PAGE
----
Soil Tillage Management Affects Maize Grain Yield by Regulating Spatial Distribution Coordination of Roots, Soil Moisture and Nitrogen Status.

Wang X, Zhou B, Sun X, Yue Y, Ma W, Zhao M - PLoS ONE (2015)

Coordination distribution of soil moisture (up), total nitrogen (middle) and root system (bottom) of maize in 0–50 cm depths at VT under three tillage managements in 2012.
© Copyright Policy
Related In: Results  -  Collection

License
Show All Figures
getmorefigures.php?uid=PMC4476672&req=5

pone.0129231.g011: Coordination distribution of soil moisture (up), total nitrogen (middle) and root system (bottom) of maize in 0–50 cm depths at VT under three tillage managements in 2012.
Mentions: The spatial distribution of soil moisture, total N, and the root system at 0–50 cm soil depths showed a different pattern (Fig 11 and Table F in S1 File). For all three tillage treatments, the soil moisture significantly increased from 10% to 16% while total N (1.4 to 0.6 mg g-1) and root length density (9 to 0.1 cm cm-3) significantly decreased with soil depth from 0 to 50 cm.

Bottom Line: Root length density of the SS treatment was significantly greater than density of the RT and NT treatments, as soil depth increased.SS had greater soil moisture depletion and a more concentration root system than RT and NT in deep soil.It resulted in significantly greater post-silking biomass and grain yield compared to the RT and NT treatments, for summer maize on the Huang-Huai-Hai plain.

View Article: PubMed Central - PubMed

Affiliation: Institute of Crop Sciences, Chinese Academy of Agricultural Sciences, Beijing, China.

ABSTRACT
The spatial distribution of the root system through the soil profile has an impact on moisture and nutrient uptake by plants, affecting growth and productivity. The spatial distribution of the roots, soil moisture, and fertility are affected by tillage practices. The combination of high soil density and the presence of a soil plow pan typically impede the growth of maize (Zea mays L.).We investigated the spatial distribution coordination of the root system, soil moisture, and N status in response to different soil tillage treatments (NT: no-tillage, RT: rotary-tillage, SS: subsoiling) and the subsequent impact on maize yield, and identify yield-increasing mechanisms and optimal soil tillage management practices. Field experiments were conducted on the Huang-Huai-Hai plain in China during 2011 and 2012. The SS and RT treatments significantly reduced soil bulk density in the top 0-20 cm layer of the soil profile, while SS significantly decreased soil bulk density in the 20-30 cm layer. Soil moisture in the 20-50 cm profile layer was significantly higher for the SS treatment compared to the RT and NT treatment. In the 0-20 cm topsoil layer, the NT treatment had higher soil moisture than the SS and RT treatments. Root length density of the SS treatment was significantly greater than density of the RT and NT treatments, as soil depth increased. Soil moisture was reduced in the soil profile where root concentration was high. SS had greater soil moisture depletion and a more concentration root system than RT and NT in deep soil. Our results suggest that the SS treatment improved the spatial distribution of root density, soil moisture and N states, thereby promoting the absorption of soil moisture and reducing N leaching via the root system in the 20-50 cm layer of the profile. Within the context of the SS treatment, a root architecture densely distributed deep into the soil profile, played a pivotal role in plants' ability to access nutrients and water. An optimal combination of deeper deployment of roots and resource (water and N) availability was realized where the soil was prone to leaching. The correlation between the depletion of resources and distribution of patchy roots endorsed the SS tillage practice. It resulted in significantly greater post-silking biomass and grain yield compared to the RT and NT treatments, for summer maize on the Huang-Huai-Hai plain.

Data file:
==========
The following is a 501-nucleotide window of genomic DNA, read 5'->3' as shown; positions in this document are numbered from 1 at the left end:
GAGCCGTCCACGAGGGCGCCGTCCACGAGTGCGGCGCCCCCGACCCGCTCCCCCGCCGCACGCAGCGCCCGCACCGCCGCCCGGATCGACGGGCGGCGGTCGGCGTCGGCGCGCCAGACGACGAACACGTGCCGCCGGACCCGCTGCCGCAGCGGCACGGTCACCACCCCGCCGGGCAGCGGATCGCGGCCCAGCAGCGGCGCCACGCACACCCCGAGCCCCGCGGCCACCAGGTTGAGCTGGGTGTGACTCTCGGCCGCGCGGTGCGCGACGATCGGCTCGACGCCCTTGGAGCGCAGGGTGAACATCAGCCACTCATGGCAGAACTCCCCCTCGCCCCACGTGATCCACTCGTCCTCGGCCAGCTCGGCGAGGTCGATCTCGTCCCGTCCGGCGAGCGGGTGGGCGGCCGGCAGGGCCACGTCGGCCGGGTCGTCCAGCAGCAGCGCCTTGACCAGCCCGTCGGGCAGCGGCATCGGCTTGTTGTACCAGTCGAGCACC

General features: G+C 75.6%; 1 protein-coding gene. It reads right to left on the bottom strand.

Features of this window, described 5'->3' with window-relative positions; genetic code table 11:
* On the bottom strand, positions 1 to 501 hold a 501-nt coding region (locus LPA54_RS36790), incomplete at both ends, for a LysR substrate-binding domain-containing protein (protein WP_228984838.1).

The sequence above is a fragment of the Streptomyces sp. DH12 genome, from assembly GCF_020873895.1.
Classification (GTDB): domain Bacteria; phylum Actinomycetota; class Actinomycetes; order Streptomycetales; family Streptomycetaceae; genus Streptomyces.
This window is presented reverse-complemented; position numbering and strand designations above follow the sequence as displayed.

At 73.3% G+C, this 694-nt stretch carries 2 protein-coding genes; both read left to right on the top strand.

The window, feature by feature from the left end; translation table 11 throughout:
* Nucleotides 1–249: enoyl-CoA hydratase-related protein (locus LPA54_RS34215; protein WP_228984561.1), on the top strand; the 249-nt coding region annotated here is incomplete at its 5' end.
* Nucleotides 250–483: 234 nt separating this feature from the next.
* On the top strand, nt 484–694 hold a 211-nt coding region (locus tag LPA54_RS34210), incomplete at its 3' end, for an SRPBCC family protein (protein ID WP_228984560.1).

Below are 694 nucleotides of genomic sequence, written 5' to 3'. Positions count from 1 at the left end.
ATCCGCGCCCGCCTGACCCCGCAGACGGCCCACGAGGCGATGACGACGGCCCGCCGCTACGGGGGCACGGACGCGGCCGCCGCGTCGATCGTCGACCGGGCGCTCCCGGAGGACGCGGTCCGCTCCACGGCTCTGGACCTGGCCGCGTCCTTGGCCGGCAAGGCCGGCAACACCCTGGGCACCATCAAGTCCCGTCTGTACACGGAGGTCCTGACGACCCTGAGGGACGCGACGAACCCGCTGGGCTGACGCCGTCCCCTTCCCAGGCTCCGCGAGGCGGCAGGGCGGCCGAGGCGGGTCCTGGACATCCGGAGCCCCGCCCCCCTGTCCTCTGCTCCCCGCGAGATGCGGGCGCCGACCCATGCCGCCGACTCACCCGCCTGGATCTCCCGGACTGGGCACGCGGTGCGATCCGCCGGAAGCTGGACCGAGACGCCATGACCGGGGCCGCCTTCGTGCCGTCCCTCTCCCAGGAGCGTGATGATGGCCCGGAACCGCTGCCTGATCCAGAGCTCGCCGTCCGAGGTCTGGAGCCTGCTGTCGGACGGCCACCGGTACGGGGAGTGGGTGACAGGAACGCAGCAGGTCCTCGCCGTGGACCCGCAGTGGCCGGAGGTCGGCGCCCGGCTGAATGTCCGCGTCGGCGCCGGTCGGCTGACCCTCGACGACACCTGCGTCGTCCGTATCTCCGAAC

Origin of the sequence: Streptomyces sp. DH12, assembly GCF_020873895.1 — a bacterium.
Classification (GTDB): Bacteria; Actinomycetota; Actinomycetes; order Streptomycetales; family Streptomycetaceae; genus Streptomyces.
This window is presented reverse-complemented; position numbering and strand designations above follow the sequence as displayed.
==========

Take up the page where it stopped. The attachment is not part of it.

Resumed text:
No MeSH data available.


Related in: MedlinePlus